Digital is evolving and the rate of change is accelerating. We must evolve with it or become digital dinosaurs awaiting our own extinction…
It’s now almost three years since I left Age UK, and We Are MC2 – a concept I had mulled for a while – sprang into life. My baby is now a lively toddler and, without wishing to murder the analogy, it’s developed a will of its own and doesn’t keep me up so often at nights!
Three years is a long time in digital. The other day I heard a chap from IBM saying that they wouldn’t forecast technology trends beyond that point – wise I think! When I left Age UK, the work we were doing of ‘putting digital at the heart of the organisation’ made us quite cutting-edge. Now it seems that everywhere I go, people want to talk about how they can integrate digital into the core of their organisation.
And it is no longer just Heads of Digital talking to each other about it whilst struggling to get a wider audience internally. Many organisations have recognised that we are in an era where you must understand how digitization can support your objectives and the talk is all ‘digital first’ or ‘digital transformation’.
Senior charity thinkers have witnessed the evolution and revolution in the high street and now, with an ever growing number of sites looking to aggregate or disintermediate the charity marketplace, the change is starting to impact the sector in far more noticeable ways.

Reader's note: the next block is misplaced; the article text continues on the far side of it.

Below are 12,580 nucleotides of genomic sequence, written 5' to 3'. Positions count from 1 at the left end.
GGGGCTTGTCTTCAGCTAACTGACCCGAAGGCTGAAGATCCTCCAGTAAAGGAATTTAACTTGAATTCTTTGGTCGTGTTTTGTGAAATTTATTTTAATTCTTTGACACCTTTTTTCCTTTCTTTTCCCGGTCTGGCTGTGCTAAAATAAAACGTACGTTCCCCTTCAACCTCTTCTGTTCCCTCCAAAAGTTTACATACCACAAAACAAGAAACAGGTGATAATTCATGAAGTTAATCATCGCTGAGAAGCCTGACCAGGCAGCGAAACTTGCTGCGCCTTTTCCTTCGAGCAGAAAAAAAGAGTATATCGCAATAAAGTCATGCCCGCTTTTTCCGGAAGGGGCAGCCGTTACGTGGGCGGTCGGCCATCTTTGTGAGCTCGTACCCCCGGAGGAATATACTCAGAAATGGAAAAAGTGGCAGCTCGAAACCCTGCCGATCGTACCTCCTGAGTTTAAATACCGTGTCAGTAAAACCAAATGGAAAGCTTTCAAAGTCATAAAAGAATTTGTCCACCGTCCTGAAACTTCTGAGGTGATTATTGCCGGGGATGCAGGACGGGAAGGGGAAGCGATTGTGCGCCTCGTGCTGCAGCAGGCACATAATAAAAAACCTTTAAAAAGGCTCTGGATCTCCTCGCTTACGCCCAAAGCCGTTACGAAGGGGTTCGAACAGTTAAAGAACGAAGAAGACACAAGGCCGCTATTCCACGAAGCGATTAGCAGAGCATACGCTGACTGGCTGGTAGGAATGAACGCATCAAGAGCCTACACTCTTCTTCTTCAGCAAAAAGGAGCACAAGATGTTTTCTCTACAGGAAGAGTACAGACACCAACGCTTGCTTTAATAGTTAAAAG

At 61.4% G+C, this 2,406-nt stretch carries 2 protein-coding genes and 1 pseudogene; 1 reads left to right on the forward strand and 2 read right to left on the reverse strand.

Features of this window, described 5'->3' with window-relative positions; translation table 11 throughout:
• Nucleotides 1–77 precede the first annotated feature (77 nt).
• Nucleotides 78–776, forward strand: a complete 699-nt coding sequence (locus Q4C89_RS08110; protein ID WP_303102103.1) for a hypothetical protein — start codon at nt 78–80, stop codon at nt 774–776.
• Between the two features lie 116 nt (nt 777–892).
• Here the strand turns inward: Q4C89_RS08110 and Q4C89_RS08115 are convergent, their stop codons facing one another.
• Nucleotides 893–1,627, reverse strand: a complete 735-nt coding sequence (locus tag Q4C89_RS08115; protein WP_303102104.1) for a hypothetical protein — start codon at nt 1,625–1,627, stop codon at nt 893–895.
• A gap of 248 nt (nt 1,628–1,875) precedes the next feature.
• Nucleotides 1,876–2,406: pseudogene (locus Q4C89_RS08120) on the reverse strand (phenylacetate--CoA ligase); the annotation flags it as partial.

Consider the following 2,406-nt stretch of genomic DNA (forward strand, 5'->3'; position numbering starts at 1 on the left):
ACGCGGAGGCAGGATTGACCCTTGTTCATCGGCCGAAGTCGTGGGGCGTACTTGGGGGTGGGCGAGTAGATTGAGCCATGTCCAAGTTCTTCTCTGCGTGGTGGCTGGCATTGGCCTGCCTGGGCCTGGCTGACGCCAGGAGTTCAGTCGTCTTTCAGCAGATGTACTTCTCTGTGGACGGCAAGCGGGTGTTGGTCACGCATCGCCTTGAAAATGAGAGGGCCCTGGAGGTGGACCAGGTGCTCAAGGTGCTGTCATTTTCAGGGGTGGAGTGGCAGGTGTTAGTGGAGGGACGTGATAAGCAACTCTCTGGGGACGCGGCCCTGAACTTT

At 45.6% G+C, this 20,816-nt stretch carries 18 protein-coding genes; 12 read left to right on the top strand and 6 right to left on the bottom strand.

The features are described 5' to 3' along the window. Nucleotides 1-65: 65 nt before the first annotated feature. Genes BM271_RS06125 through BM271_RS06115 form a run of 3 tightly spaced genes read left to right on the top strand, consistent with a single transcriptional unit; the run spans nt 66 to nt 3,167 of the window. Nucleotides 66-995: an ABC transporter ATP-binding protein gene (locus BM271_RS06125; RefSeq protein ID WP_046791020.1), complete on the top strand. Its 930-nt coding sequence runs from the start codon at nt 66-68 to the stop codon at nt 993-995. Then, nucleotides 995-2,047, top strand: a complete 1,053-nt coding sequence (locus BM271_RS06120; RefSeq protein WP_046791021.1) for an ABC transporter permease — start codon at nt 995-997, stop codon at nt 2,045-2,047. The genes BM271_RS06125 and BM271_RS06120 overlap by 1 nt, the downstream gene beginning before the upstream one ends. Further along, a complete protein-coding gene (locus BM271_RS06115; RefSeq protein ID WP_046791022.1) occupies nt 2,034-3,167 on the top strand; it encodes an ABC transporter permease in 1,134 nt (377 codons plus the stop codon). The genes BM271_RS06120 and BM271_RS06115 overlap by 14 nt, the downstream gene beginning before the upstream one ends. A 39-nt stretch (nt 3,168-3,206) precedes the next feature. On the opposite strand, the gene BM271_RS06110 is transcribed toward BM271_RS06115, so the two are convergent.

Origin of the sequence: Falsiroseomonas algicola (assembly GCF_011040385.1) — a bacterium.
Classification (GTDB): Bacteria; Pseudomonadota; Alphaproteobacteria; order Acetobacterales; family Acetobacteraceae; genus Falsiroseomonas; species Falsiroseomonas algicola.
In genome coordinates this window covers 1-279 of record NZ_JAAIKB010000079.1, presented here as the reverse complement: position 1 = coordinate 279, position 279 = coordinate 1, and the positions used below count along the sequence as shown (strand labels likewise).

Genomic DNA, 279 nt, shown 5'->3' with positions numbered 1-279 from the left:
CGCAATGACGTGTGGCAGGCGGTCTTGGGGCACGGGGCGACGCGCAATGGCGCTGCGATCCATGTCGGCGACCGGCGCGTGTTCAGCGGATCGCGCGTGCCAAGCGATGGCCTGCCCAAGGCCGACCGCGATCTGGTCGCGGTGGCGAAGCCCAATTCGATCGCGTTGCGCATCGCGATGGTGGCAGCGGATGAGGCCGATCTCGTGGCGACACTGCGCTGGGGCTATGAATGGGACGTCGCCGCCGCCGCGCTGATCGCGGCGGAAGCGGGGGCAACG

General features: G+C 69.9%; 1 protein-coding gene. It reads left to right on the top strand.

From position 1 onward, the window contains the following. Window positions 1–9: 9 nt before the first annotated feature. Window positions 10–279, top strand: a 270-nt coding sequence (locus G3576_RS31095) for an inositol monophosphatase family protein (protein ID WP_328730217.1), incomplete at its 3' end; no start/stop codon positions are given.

Personally, I think it has been impacting for a while but it has been hard to spot. Unlike the changes we saw on the High Street, few charities have disappeared in the way the book shops, insurance brokers or the much-loved Woolies did; and few job losses have been directly attributable to advances in digital technology.
For the past few years, however, some of the main issues faced across the sector have been an ageing donor base and a stagnation in online donations. But not all charities have faced these issues, those born in the last decade have digital baked into their bones and their supporter base is often younger.
To tackle those problems and connect with a wider audience, there has been a wave of rebrands and refreshes, as organisations have looked around and seen that the kids wear different clothes these days. The question, of course, is whether those changes have been fundamental or just a change of clothes.
There’s no criticism in that, delivering meaningful change is truly challenging. The biggest of the UK’s charities are venerable organisations: many have existed since Victorian times and built physical infrastructures to enable them to leverage large networks of local services, volunteers and campaigners. That infrastructure holds enormous value – my time at Age UK taught me that the local is often the heart of the organisation – it also means that delivering transformation within our sector will offer unique challenges.
Just as our organisations must change to ensure survival and success in a digital age, those of us who work in digital must evolve too.